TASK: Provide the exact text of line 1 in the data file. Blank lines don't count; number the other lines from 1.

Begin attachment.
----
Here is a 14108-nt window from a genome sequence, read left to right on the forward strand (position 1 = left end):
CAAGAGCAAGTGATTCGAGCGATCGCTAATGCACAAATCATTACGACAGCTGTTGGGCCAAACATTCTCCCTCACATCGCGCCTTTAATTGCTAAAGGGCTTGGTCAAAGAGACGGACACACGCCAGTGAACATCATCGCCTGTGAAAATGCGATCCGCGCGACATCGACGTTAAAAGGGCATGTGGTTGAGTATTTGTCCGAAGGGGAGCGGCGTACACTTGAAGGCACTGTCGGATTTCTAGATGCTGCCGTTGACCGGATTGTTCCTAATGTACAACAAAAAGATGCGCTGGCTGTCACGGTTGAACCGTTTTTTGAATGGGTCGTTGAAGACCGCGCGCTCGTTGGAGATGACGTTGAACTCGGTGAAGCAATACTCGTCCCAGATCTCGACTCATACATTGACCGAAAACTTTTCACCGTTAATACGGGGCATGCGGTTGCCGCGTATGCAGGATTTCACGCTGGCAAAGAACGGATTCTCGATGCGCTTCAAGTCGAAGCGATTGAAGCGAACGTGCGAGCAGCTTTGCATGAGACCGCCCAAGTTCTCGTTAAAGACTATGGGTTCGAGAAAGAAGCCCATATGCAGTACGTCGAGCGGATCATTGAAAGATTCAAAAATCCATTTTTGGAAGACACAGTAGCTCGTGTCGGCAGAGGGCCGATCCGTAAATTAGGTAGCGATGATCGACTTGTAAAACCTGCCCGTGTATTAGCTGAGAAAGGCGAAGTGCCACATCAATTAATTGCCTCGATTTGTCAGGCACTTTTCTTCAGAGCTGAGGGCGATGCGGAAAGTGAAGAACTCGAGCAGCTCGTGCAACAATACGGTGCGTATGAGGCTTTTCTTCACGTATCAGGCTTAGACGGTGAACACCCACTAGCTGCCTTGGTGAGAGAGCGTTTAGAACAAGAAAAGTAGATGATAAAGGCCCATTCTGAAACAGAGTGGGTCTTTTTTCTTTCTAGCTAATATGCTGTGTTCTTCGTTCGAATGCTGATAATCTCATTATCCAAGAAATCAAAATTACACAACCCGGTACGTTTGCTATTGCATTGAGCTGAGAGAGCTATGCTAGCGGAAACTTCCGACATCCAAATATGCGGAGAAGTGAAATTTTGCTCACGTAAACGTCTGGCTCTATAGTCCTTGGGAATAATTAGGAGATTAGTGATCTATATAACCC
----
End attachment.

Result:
Here is a 14108-nt window from a genome sequence, read left to right on the forward strand (position 1 = left end):